22. Scleredema • Stiffening and hardening of the subcutaneous tissues as if they were infiltrated with paraffin. • With DM II (men); without DM II (women) • Begins on the neck, may spread symmetrically to arms, shoulders and back • Skin waxy, wood-like. • Demarcation poor if no DM, good if DM

  23. Scleredema without DM II • F>M 2:1, Poorly demarcated edges • 25% Streptococcal infection • Paraproteinemia usually IgG, Myeloma • Cardiac arrhythmias. • Upper GI dysphagia, tongue involvement • Pleural, pericardial or peritoneal effusion • If infection precedes it, 50% resolve 2-3 yrs.

  24. Scleredema with DM II • Most common, well demarcated edges • M>F 10:1, usually obese • Sharp step off at lesion edge • Persistent erythema & folliculitis possible • Controlling DM II has no effect on skin • No visceral disease or paraprotein

  25. Scleredema Clinical Photo

  26. Treatment • PUVA • Pulse therapy with cyclophosphamide and corticosteroids • Electron-beam therapy • Cyclosporine • Therapy has little benefit, however • Systemic and intralesional steroids, intralesional hyaluronidase, MTX, antibx, and penicillamine have not proved helpful

  27. REM Syndrome • Reticular Erythematous Mucinosis • Aka Plaque-like Cutaneous Mucinosis • Women, 3rd -4th decades of life • Frequently follows intense sun exposure, and often pregnancy, OCPs, menses • DIF, ANA negative • MC midline chest & back • Reticulate or plaque-like appearance • Antimalarials often helpful

  28. REM SYNDROME

  29. Cutaneous Focal Mucinosis • Benign, symptomless, skin colored solitary lesions less than 1 cm • Resemble neurofibromas, cyst, BCC, and angiomyxoma • Can occur anywhere on the the body, except over the joints of the hands and feet • Adulthood • Histopath: mucin throughout upper and mid-dermis sparing subQ fat. Cleft like spaces, but no cysts, are seen. Numerous vimentin-positive dendritic shaped fibroblasts are seen • Tx: Surgical excision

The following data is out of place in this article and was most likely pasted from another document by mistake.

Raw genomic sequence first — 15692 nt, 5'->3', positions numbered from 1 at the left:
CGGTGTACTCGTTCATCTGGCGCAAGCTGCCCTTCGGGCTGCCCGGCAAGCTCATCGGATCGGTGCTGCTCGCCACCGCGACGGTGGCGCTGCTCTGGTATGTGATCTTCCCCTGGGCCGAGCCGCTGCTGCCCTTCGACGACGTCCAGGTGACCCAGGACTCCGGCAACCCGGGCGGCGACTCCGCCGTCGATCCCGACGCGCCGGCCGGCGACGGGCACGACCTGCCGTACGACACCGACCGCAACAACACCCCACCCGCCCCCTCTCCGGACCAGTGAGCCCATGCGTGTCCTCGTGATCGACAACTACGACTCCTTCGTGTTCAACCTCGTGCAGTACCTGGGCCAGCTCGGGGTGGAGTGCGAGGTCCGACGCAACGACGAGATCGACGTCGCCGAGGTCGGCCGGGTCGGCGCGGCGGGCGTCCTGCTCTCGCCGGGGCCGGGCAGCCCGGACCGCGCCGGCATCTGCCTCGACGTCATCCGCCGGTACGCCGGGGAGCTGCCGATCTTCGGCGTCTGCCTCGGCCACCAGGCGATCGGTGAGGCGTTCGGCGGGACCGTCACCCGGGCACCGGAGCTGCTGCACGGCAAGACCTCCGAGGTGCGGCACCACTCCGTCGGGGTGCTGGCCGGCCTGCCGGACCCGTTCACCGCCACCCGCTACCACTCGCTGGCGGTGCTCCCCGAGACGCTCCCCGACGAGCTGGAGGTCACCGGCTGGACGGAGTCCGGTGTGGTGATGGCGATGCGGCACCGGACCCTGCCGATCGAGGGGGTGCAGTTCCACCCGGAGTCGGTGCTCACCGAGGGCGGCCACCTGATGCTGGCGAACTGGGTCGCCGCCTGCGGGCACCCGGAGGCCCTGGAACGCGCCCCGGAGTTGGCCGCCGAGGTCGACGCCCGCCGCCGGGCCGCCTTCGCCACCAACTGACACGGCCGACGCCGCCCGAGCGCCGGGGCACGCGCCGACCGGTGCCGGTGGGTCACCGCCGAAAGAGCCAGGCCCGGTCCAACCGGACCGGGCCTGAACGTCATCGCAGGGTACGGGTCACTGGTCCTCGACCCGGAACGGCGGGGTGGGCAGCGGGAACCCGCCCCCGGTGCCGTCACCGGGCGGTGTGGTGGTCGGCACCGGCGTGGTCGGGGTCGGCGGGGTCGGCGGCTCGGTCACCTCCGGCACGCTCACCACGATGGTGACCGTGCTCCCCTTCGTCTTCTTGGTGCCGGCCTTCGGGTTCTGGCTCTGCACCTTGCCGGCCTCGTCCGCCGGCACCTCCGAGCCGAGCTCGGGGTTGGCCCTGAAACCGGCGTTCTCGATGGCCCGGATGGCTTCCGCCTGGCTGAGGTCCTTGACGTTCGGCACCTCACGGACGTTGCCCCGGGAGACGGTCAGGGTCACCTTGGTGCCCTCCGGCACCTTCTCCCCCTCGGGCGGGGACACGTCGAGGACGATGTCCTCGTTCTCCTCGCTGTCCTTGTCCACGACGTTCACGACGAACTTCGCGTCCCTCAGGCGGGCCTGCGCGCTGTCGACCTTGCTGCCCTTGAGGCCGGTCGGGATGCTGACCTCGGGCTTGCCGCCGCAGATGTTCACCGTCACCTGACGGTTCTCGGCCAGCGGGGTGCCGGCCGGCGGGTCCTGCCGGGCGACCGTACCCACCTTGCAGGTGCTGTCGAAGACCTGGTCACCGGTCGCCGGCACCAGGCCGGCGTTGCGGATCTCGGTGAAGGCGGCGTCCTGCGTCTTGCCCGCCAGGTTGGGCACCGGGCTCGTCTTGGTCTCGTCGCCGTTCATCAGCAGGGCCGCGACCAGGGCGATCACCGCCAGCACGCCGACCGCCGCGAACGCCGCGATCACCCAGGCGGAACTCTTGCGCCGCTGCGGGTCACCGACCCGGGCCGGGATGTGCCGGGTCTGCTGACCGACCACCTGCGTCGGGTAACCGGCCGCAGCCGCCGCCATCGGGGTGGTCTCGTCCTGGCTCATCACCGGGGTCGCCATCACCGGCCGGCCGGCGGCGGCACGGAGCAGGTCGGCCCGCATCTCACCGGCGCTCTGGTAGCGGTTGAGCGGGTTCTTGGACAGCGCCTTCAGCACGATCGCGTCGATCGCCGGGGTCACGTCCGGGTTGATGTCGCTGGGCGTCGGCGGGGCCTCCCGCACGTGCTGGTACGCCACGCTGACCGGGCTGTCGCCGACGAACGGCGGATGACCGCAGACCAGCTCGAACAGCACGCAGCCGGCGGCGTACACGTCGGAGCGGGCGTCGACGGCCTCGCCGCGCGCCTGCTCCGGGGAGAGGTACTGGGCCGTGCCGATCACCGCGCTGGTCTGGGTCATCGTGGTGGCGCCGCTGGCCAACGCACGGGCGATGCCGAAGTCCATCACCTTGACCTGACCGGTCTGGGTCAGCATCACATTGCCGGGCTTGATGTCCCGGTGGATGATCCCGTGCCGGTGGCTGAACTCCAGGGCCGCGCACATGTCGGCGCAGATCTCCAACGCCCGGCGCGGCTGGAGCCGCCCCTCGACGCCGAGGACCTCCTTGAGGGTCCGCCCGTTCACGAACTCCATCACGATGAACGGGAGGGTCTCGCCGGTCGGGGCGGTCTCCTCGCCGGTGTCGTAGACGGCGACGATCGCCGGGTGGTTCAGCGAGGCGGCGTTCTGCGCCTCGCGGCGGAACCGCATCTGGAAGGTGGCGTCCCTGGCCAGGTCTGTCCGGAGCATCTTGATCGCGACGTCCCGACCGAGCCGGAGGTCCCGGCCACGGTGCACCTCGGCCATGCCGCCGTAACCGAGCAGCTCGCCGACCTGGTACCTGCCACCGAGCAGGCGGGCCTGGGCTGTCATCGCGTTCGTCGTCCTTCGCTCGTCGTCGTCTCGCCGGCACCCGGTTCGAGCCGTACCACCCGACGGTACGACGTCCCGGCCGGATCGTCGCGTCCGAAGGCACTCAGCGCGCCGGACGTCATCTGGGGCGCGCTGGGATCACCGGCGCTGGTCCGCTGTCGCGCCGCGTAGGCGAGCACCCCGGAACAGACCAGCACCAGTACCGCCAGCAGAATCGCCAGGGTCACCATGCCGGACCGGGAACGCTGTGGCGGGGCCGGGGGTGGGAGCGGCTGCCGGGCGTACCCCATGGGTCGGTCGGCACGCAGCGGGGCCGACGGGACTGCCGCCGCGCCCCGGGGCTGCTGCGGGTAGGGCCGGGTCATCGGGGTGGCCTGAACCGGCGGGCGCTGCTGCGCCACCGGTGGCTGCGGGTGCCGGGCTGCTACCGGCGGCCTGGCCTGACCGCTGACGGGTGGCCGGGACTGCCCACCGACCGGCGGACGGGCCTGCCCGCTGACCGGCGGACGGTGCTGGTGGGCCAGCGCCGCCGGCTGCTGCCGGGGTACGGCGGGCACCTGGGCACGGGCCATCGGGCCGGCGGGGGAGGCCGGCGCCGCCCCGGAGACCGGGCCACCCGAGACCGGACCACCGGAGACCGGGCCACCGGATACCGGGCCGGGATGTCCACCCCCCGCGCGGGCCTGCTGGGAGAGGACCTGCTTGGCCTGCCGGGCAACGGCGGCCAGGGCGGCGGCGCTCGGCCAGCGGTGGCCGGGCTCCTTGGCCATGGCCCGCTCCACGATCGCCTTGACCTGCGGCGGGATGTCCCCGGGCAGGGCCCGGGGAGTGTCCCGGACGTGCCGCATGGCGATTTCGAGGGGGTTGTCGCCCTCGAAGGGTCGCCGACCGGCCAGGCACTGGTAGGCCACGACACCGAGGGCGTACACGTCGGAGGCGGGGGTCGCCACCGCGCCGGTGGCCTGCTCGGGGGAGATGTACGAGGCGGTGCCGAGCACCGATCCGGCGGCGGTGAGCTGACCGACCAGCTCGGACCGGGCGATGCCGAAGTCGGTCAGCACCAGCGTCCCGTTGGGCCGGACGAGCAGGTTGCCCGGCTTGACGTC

30. Self-healing Juvenile Cutaneous Mucinosis • Sudden onset, age 5 to 15 • Skin lesions and polyarthritis x a few mos. • Ivory white papules head, neck, trunk and periarticular • Hard edema of periorbital area/face • TSH, IgG normal • H&E dermal mucin • Prognosis excellent

  31. Follicular Mucinosis • Aka Alopecia Mucinosa, 3 groups • MC young, head, neck arms, resolves in 2 mos to 2 years • 2nd group, larger more numerous lesions, takes several years to resolve • 3rd group, older, CTLC • 30% of FM patients have MF • Any patient >30 yo with FM, look for MF

  32. Follicular papules merging into a scaly plaque with alopecia

  33. MF associated follicular mucinosis H&E: asterisks mark large collections of mucin within cells of the sebaceous gland and outer root sheath with mixed dermal infiltrate

  34. Treatments for Follicular Mucinosis after you have ruled out MF: • Topical or oral corticosteroids • Dapsone • PUVA, Radiation therapy • Interferon alfa-2b • Mepacrine • Indomethacin • Minocycline • Oral isotretinoin

  35. Myxoid Cysts • MC terminal dorsal or lateral fingers • Solitary 5-7mm opalescent or skin colored asymptomatic swellings of proximal nail fold or DIP • NO CYSTIC LINING, not a true cyst • Synovial origin still debated • TX: I&D, Cryo, IL steroids, Fulguration of the base after draining. Meticulous excision including “stalk” by Salasche in 11 pts, no recur.

  36. Groove of nail plate secondary to lesional pressure to the nail matrix

  37. Case of dermatomyositis presenting with cutaneous mucinosis as the sole manifestation. A malignancy screen revealed an underlying nasopharyngeal carcinoma. (J Am Acad Dermatol 2003;48:S41-2.)

  38. Lichen Planus • A disease of the skin, nails, hair follicles and mucous membranes. • Mnemonic the 5 P’s • Wickham’s Striae, flat topped papules • Pruritis is paroxysmal, rubbing > scratching • Flexor wrists, trunk, medial thighs, shins, dorsal hands, glans penis

  39. Plentiful Purple Pruritic Polygonal Papules